It was recently revealed that the Oxford English Dictionary may disappear from the shelves as the future editions may be too big to print. With words like 'selfie' and 'twerk' making it to the massive masterpiece, the fear of publishers comes as no surprise.
Over 900 new words, phrases, and senses have been entered in the current update. Many popular, colloquial words like hon’ble, demo, wackadoodle, bestie that were a part of everyday conversations have now been added to the pages. But here’s a catch! Academicians feel these words should not be in literary papers.
"There are many formal words now that were considered colloquial about 50 years back. But when it comes to an academic essay, I would certainly not like to read that Jane Austen’s Elizabeth and Charlotte were besties," Vinita Chandra, Associate Professor, Ramjas College.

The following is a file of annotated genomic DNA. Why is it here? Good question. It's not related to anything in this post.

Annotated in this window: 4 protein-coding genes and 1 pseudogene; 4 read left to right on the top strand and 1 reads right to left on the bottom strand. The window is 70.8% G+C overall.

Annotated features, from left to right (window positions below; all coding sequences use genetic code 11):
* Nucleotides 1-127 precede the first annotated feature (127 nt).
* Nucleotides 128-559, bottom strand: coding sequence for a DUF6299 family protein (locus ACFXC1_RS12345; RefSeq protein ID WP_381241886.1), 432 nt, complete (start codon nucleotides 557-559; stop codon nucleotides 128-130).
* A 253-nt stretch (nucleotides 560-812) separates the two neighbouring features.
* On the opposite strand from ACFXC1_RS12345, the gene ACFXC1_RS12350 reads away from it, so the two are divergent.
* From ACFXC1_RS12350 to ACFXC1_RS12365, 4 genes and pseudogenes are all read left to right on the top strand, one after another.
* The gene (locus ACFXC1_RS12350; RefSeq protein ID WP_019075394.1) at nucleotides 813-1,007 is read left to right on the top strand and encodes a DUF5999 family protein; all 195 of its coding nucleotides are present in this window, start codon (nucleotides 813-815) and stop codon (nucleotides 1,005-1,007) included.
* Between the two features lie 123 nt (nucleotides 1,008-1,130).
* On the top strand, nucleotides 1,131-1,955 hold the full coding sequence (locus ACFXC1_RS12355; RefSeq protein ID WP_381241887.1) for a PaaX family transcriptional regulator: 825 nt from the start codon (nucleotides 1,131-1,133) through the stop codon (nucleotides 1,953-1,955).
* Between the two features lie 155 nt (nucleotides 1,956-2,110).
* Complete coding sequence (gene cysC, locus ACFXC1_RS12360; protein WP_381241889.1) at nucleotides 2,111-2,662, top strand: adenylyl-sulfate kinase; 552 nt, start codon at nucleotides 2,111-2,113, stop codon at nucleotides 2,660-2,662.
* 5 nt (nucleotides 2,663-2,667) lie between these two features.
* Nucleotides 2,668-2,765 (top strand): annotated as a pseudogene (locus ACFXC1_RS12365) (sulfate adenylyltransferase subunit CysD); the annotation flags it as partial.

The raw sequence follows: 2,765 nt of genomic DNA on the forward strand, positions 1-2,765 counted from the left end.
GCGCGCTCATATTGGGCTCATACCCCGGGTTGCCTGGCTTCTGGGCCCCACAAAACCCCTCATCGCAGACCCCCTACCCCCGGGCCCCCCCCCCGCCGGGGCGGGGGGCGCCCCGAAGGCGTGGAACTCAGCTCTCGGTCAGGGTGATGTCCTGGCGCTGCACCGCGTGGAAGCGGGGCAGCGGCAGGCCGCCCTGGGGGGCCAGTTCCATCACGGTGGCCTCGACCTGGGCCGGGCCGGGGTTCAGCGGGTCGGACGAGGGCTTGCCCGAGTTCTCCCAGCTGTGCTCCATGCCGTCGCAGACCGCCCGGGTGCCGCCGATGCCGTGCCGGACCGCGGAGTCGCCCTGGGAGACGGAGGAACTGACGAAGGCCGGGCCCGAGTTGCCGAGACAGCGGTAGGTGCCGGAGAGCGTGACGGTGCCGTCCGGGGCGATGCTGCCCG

"This is the ‘lingo’ that we talk in. And now that these words are officially a part of the dictionary, it would be fun using them in our assignments," says Shubham Bajaj, a student from Delhi University.
But caution is advised.
"There is a difference between formal and informal language. Just because you have a wardrobe doesn’t mean that you would wear a pair of shorts and t-shirt to a wedding. Similarly even though popular words are added, it does not mean that they can be used everywhere," says author William Dalrymple.
For some, the inclusion does not make much difference. "I remember using the word E-ticket ever since the time I started booking tickets online. Dictionary or not, I would still use it. But next time someone tells me, ‘is that even a word?’ I will ask them to go look it up," says Andrea Hooper, a student from DU.
As more and more words become popular, and a Hong Kong local has been identified on the world stage as a ‘Hongkonger’, here’s hoping that Delhiites or Dilli Waalas becomes a part of the official word play, too!